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Combined tissue and fluid proteomics with Tandem Mass Tags to identify low-abundance protein biomarkers of disease in peripheral body fluid: An Alzheimer's Disease case study

Russell, CL; Heslegrave, A; Mitra, V; Zetterberg, H; Pocock, JM; Ward, MA; Pike, I; (2017) Combined tissue and fluid proteomics with Tandem Mass Tags to identify low-abundance protein biomarkers of disease in peripheral body fluid: An Alzheimer's Disease case study. Rapid Communications in Mass Spectrometry , 31 (2) pp. 153-159. 10.1002/rcm.7777. Green open access

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Abstract

RATIONALE: Ideal biomarkers are present in readily accessible samples including plasma and cerebrospinal fluid (CSF), and are directly derived from diseased tissue, therefore likely to be of relatively low abundance. Traditional unbiased proteomic approaches for biomarker discovery have struggled to detect low-abundance markers due to the high dynamic range of proteins, the predominance of hyper-abundant proteins, and the use of data-dependent acquisition mass spectrometry (MS). To overcome these limitations and improve biomarker discovery in peripheral fluids, we have developed TMTcalibrator™; a novel MS workflow combining isobarically labelled diseased tissue digests in parallel with an appropriate set of labelled body fluids to increase the chance of identifying low-abundance, tissue-derived biomarkers. METHODS: A disease relevant cell line was labelled with TMT® in a range of concentrations generating a multi-point calibration curve. Peripheral biofluid samples were labelled with the remaining tags and quantitative analysis was performed using an Orbitrap Fusion Tribrid mass spectrometer with a Top10 CID-HCD MS3 synchronous precursor selection (SPS) method. SPS allowed direct analysis of non-depleted, unfractionated CSF samples with complete profiling of six individual samples requiring only 15 hours of MS time, equivalent to 1.5 h per sample. RESULTS: Using the TMTcalibrator™ workflow allowed the identification of several markers of microglia activation that are differentially quantified in the CSF of patients with Alzheimer's disease (AD). We report peptides from 41 proteins that have not previously been detected in the CSF, that appear to be regulated by at least 60% in AD. CONCLUSIONS: This study has demonstrated the benefits of the new TMTcalibrator™ workflow and the results suggest this is a suitable and efficient method of detecting low-abundance peptides within biological fluids. The use of TMTcalibrator™ in further biomarker discovery studies should be considered to overcome some of the limitations commonly associated with more conventional approaches.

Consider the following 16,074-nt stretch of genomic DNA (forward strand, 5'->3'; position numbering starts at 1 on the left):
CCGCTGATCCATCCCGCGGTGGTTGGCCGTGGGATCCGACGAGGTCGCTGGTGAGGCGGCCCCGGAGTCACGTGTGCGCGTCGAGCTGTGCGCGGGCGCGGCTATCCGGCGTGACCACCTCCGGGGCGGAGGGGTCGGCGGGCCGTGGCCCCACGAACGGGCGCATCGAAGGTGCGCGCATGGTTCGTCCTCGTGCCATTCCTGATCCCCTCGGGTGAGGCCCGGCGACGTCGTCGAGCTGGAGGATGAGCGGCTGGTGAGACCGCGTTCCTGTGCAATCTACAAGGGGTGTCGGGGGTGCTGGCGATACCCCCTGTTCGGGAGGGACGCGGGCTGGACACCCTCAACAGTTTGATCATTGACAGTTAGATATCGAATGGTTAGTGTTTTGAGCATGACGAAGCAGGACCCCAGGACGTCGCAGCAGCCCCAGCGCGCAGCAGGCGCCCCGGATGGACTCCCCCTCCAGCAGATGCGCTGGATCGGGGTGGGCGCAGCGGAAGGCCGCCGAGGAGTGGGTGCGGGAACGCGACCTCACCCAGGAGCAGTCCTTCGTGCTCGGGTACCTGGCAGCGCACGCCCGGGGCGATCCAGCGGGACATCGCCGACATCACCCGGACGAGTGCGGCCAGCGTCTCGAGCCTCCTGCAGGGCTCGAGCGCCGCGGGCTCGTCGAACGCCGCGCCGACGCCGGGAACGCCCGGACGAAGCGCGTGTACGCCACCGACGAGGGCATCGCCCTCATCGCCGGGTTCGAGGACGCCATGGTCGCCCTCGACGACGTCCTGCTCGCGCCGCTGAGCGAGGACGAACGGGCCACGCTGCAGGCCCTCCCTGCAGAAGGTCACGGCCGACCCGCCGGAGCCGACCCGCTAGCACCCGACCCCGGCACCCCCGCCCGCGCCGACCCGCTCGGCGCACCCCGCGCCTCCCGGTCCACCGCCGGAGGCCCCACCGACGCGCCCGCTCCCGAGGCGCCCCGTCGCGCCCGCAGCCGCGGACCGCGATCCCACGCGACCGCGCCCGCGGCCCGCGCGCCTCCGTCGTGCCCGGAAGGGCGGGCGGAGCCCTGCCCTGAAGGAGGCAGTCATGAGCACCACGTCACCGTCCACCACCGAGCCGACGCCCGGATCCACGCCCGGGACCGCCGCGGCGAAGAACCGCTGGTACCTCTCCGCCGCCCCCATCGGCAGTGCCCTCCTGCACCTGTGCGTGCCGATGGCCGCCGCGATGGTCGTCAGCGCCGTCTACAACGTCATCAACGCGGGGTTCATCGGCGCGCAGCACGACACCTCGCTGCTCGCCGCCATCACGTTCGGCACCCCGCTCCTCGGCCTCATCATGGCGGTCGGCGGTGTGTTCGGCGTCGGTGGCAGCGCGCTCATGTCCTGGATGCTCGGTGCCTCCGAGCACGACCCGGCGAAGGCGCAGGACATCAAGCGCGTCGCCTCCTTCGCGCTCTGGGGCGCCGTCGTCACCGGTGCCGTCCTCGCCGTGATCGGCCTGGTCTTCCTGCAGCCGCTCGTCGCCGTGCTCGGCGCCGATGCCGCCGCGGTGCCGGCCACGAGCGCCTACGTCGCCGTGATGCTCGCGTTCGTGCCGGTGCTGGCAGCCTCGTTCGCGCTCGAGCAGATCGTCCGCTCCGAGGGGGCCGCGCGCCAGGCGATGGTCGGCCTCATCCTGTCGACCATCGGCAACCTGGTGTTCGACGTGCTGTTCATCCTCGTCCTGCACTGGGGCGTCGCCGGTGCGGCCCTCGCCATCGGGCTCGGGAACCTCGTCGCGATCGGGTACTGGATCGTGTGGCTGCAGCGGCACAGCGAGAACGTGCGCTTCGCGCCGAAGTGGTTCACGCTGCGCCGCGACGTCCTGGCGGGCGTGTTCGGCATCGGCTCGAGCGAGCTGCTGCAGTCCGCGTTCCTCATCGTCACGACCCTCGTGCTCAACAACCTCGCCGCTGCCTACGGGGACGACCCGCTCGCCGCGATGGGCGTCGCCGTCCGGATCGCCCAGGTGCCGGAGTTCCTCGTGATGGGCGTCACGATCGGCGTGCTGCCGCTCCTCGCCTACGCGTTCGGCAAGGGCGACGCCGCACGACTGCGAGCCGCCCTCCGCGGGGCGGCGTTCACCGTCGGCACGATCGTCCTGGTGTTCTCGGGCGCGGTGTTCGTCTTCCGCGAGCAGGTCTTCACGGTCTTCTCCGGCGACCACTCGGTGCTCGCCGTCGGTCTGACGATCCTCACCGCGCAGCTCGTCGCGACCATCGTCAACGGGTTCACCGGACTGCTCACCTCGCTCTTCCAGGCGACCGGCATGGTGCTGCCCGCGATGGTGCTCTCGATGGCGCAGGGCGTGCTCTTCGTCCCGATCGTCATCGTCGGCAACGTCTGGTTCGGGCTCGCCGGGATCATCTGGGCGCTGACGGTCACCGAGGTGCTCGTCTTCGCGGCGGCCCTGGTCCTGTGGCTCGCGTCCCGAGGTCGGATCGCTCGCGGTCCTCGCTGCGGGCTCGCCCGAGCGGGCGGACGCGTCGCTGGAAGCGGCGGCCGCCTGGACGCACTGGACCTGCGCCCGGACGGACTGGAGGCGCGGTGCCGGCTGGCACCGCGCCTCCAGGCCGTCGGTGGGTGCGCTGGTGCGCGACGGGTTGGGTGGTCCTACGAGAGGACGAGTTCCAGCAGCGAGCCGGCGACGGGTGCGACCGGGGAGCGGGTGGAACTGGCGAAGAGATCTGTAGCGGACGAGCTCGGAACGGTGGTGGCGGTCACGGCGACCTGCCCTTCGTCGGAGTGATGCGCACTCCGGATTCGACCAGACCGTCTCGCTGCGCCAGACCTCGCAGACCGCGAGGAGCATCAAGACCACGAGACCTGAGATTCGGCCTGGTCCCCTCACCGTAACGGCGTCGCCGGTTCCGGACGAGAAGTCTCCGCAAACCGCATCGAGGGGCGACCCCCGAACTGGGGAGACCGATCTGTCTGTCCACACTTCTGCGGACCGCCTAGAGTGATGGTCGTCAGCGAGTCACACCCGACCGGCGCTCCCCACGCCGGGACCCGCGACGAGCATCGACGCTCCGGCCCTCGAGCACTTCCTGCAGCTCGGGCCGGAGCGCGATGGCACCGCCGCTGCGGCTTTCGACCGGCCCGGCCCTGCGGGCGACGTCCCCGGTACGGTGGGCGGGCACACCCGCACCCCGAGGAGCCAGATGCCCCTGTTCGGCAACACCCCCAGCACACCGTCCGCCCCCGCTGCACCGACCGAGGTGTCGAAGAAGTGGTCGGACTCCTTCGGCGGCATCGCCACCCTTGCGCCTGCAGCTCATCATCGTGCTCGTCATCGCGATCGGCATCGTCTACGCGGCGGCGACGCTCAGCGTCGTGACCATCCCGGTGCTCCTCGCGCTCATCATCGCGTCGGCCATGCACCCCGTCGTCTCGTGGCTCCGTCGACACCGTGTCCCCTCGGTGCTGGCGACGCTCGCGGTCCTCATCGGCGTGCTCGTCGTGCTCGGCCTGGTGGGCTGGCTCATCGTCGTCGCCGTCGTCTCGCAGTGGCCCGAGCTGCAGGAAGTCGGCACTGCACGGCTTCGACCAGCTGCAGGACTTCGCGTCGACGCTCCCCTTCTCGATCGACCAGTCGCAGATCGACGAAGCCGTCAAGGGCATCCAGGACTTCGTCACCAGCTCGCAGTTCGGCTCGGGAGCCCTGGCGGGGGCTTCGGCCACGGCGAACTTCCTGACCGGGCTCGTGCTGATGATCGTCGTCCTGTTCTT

Type: Article
Title: Combined tissue and fluid proteomics with Tandem Mass Tags to identify low-abundance protein biomarkers of disease in peripheral body fluid: An Alzheimer's Disease case study
Open access status: An open access version is available from UCL Discovery
DOI: 10.1002/rcm.7777
Publisher version: http://doi.org/10.1002/rcm.7777
Language: English
Additional information: This version is the author accepted manuscript. For information on re-use, please refer to the publisher’s terms and conditions.
Keywords: Science & Technology, Life Sciences & Biomedicine, Physical Sciences, Technology, Biochemical Research Methods, Chemistry, Analytical, Spectroscopy, Biochemistry & Molecular Biology, Chemistry, CEREBROSPINAL-FLUID, BRAIN INFLAMMATION, MICROGLIA, CELLS, DEPLETION, SYSTEM, MICE
UCL classification: UCL
UCL > Provost and Vice Provost Offices
UCL > Provost and Vice Provost Offices > School of Life and Medical Sciences
UCL > Provost and Vice Provost Offices > School of Life and Medical Sciences > Faculty of Brain Sciences
UCL > Provost and Vice Provost Offices > School of Life and Medical Sciences > Faculty of Brain Sciences > UCL Queen Square Institute of Neurology
UCL > Provost and Vice Provost Offices > School of Life and Medical Sciences > Faculty of Brain Sciences > UCL Queen Square Institute of Neurology > Neurodegenerative Diseases
UCL > Provost and Vice Provost Offices > School of Life and Medical Sciences > Faculty of Brain Sciences > UCL Queen Square Institute of Neurology > Neuroinflammation
URI: https://discovery.ucl.ac.uk/id/eprint/1529024
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